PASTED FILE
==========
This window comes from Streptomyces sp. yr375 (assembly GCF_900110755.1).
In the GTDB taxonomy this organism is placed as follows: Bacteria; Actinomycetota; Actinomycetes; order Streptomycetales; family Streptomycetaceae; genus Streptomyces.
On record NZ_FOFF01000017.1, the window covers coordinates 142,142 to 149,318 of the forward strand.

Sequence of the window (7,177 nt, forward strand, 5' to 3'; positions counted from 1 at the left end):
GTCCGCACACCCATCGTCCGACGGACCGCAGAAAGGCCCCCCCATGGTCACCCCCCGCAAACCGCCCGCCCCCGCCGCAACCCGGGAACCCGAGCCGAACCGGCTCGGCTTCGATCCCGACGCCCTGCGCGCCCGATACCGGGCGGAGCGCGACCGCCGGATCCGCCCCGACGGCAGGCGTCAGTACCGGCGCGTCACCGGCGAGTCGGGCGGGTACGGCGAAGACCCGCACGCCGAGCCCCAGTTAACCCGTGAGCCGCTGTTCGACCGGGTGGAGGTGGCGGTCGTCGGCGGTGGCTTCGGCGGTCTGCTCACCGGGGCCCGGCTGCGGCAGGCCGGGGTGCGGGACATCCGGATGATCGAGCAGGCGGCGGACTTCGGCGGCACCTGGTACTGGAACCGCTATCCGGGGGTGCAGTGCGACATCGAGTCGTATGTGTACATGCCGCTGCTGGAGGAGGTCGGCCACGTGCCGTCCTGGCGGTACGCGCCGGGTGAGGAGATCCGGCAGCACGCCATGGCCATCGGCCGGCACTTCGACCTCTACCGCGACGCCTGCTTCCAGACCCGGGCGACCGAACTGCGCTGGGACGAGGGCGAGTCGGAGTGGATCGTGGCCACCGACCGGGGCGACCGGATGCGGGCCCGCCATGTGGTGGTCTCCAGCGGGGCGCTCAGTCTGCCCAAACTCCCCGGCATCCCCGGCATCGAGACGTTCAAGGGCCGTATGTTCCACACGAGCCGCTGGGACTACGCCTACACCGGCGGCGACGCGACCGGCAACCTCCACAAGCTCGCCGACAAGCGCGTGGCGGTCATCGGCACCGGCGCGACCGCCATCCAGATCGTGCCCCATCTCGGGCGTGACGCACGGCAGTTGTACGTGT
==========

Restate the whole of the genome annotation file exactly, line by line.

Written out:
This window comes from Streptomyces sp. yr375 (assembly GCF_900110755.1).
In the GTDB taxonomy this organism is placed as follows: Bacteria; Actinomycetota; Actinomycetes; order Streptomycetales; family Streptomycetaceae; genus Streptomyces.
On record NZ_FOFF01000017.1, the window covers coordinates 142,142 to 149,318 of the forward strand.

Sequence of the window (7,177 nt, forward strand, 5' to 3'; positions counted from 1 at the left end):
GTCCGCACACCCATCGTCCGACGGACCGCAGAAAGGCCCCCCCATGGTCACCCCCCGCAAACCGCCCGCCCCCGCCGCAACCCGGGAACCCGAGCCGAACCGGCTCGGCTTCGATCCCGACGCCCTGCGCGCCCGATACCGGGCGGAGCGCGACCGCCGGATCCGCCCCGACGGCAGGCGTCAGTACCGGCGCGTCACCGGCGAGTCGGGCGGGTACGGCGAAGACCCGCACGCCGAGCCCCAGTTAACCCGTGAGCCGCTGTTCGACCGGGTGGAGGTGGCGGTCGTCGGCGGTGGCTTCGGCGGTCTGCTCACCGGGGCCCGGCTGCGGCAGGCCGGGGTGCGGGACATCCGGATGATCGAGCAGGCGGCGGACTTCGGCGGCACCTGGTACTGGAACCGCTATCCGGGGGTGCAGTGCGACATCGAGTCGTATGTGTACATGCCGCTGCTGGAGGAGGTCGGCCACGTGCCGTCCTGGCGGTACGCGCCGGGTGAGGAGATCCGGCAGCACGCCATGGCCATCGGCCGGCACTTCGACCTCTACCGCGACGCCTGCTTCCAGACCCGGGCGACCGAACTGCGCTGGGACGAGGGCGAGTCGGAGTGGATCGTGGCCACCGACCGGGGCGACCGGATGCGGGCCCGCCATGTGGTGGTCTCCAGCGGGGCGCTCAGTCTGCCCAAACTCCCCGGCATCCCCGGCATCGAGACGTTCAAGGGCCGTATGTTCCACACGAGCCGCTGGGACTACGCCTACACCGGCGGCGACGCGACCGGCAACCTCCACAAGCTCGCCGACAAGCGCGTGGCGGTCATCGGCACCGGCGCGACCGCCATCCAGATCGTGCCCCATCTCGGGCGTGACGCACGGCAGTTGTACGTGT